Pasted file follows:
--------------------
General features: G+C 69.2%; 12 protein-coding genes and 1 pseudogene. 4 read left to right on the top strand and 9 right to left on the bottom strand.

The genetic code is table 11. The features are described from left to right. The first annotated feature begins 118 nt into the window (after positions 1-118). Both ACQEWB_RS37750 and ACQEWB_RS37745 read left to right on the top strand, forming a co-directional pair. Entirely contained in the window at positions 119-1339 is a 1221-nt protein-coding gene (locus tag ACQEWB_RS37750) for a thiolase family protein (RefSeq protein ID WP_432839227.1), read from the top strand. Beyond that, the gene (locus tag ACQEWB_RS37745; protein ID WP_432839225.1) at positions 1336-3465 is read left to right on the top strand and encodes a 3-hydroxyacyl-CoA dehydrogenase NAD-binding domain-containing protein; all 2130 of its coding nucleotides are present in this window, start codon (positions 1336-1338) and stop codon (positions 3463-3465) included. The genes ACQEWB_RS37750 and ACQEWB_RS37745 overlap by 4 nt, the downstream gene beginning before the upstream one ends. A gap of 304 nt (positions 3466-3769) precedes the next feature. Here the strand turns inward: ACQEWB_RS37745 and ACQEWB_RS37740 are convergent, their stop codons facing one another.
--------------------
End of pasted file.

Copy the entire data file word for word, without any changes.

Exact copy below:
General features: G+C 69.2%; 12 protein-coding genes and 1 pseudogene. 4 read left to right on the top strand and 9 right to left on the bottom strand.

The genetic code is table 11. The features are described from left to right. The first annotated feature begins 118 nt into the window (after positions 1-118). Both ACQEWB_RS37750 and ACQEWB_RS37745 read left to right on the top strand, forming a co-directional pair. Entirely contained in the window at positions 119-1339 is a 1221-nt protein-coding gene (locus tag ACQEWB_RS37750) for a thiolase family protein (RefSeq protein ID WP_432839227.1), read from the top strand. Beyond that, the gene (locus tag ACQEWB_RS37745; protein ID WP_432839225.1) at positions 1336-3465 is read left to right on the top strand and encodes a 3-hydroxyacyl-CoA dehydrogenase NAD-binding domain-containing protein; all 2130 of its coding nucleotides are present in this window, start codon (positions 1336-1338) and stop codon (positions 3463-3465) included. The genes ACQEWB_RS37750 and ACQEWB_RS37745 overlap by 4 nt, the downstream gene beginning before the upstream one ends. A gap of 304 nt (positions 3466-3769) precedes the next feature. Here the strand turns inward: ACQEWB_RS37745 and ACQEWB_RS37740 are convergent, their stop codons facing one another.